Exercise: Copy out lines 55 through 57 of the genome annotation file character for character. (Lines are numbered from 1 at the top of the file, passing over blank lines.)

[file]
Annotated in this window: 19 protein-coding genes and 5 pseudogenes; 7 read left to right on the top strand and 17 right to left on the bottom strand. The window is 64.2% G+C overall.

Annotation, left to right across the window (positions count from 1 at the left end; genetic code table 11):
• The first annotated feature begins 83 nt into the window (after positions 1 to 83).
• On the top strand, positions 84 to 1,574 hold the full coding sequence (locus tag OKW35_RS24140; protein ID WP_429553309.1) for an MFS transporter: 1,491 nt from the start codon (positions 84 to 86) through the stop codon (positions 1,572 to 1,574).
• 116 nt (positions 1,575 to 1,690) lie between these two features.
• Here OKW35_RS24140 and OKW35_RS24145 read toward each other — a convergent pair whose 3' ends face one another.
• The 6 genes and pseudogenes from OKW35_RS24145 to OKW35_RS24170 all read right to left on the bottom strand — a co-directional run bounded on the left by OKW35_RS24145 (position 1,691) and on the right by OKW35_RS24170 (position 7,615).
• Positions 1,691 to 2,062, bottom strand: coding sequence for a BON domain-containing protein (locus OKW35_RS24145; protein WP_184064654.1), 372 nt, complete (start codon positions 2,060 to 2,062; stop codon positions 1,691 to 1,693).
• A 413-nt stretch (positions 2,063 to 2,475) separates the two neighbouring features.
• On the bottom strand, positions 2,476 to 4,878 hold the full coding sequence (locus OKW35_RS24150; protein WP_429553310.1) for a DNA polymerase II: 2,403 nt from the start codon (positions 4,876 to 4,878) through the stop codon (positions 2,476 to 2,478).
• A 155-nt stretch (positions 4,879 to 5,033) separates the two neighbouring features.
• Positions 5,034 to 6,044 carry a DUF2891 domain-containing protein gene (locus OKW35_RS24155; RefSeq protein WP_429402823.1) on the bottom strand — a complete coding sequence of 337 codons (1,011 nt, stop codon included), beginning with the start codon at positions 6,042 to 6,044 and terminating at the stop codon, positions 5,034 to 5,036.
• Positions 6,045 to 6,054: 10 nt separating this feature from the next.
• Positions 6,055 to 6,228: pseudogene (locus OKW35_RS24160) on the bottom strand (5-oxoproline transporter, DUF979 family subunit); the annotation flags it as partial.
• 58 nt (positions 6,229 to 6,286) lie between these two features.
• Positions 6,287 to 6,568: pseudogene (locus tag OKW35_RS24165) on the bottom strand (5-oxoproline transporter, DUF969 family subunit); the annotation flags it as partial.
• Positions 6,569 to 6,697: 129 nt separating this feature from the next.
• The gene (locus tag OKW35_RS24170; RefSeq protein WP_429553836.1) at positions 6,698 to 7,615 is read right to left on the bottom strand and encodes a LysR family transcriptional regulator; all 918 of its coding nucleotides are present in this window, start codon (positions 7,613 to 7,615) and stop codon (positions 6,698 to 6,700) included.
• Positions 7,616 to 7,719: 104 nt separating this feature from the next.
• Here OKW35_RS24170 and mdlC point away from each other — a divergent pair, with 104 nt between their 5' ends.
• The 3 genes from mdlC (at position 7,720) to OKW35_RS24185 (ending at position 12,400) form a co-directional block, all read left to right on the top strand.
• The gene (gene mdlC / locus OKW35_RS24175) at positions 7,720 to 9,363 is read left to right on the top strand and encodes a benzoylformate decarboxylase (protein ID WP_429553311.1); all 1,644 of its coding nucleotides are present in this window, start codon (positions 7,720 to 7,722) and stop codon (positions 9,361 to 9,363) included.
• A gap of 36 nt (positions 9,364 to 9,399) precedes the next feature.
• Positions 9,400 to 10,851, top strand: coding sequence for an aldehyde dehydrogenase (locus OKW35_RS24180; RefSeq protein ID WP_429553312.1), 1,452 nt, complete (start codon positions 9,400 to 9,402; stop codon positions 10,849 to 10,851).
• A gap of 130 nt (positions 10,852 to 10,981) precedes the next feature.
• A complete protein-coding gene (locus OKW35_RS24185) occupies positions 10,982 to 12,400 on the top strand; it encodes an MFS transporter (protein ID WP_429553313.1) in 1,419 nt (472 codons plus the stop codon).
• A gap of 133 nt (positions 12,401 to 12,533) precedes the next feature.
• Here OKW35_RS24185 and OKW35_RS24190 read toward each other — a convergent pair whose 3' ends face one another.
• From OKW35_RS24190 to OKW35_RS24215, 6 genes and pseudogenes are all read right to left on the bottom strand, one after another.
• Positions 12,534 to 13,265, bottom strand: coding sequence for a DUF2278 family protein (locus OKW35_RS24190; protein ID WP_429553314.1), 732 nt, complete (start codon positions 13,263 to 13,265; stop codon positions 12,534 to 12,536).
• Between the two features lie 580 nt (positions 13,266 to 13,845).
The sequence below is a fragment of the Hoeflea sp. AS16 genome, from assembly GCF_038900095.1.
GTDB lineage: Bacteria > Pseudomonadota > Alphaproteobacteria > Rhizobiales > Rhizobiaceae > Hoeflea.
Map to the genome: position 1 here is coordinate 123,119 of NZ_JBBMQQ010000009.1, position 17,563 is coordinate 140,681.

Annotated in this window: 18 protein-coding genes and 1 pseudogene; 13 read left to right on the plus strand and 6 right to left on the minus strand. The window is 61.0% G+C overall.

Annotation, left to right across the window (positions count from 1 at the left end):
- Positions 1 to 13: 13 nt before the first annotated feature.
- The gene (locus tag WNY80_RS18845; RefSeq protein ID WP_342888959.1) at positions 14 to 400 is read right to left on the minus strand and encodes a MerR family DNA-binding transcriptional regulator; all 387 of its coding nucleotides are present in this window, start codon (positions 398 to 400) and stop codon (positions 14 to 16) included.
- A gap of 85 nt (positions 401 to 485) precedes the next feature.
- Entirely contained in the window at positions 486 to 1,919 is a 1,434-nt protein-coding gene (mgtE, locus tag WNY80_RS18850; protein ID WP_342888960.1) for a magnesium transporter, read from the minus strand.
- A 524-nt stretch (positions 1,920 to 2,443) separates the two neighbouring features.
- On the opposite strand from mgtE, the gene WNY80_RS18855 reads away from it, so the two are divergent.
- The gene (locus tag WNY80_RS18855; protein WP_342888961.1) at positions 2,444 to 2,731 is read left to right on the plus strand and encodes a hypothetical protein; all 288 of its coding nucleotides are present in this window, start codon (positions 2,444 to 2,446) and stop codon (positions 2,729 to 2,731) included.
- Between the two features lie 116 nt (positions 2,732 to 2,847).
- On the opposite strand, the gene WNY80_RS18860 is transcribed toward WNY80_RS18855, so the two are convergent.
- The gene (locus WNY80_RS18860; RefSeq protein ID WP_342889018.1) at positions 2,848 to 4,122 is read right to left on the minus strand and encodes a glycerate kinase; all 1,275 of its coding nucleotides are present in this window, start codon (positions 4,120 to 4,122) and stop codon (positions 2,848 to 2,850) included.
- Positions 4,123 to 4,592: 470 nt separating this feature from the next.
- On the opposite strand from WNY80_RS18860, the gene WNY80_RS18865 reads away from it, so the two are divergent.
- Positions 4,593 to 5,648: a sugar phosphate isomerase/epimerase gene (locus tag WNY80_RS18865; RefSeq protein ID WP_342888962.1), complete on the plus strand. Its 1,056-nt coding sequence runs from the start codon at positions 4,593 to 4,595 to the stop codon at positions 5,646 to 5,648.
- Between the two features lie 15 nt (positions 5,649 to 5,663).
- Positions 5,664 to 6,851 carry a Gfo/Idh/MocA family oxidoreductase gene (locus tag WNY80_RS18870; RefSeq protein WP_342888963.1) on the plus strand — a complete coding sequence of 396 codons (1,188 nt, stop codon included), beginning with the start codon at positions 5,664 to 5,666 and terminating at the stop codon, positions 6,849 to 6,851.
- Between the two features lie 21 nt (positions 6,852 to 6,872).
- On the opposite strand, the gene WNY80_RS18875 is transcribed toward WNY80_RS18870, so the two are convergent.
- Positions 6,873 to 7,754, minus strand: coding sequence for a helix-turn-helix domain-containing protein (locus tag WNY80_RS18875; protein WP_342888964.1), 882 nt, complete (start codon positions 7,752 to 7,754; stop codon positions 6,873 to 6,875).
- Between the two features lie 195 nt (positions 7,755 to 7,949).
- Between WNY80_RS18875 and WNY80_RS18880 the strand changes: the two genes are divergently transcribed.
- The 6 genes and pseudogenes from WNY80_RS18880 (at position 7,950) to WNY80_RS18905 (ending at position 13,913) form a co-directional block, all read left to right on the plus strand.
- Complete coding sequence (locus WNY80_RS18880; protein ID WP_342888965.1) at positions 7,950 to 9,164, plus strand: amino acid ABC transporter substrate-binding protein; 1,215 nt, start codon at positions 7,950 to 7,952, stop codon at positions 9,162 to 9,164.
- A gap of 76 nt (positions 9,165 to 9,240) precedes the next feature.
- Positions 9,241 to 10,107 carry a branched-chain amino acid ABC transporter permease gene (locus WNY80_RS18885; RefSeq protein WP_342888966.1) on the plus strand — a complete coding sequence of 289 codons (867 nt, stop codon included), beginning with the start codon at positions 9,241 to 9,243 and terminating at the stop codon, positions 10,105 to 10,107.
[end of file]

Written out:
- Between the two features lie 195 nt (positions 7,755 to 7,949).
- Between WNY80_RS18875 and WNY80_RS18880 the strand changes: the two genes are divergently transcribed.
- The 6 genes and pseudogenes from WNY80_RS18880 (at position 7,950) to WNY80_RS18905 (ending at position 13,913) form a co-directional block, all read left to right on the plus strand.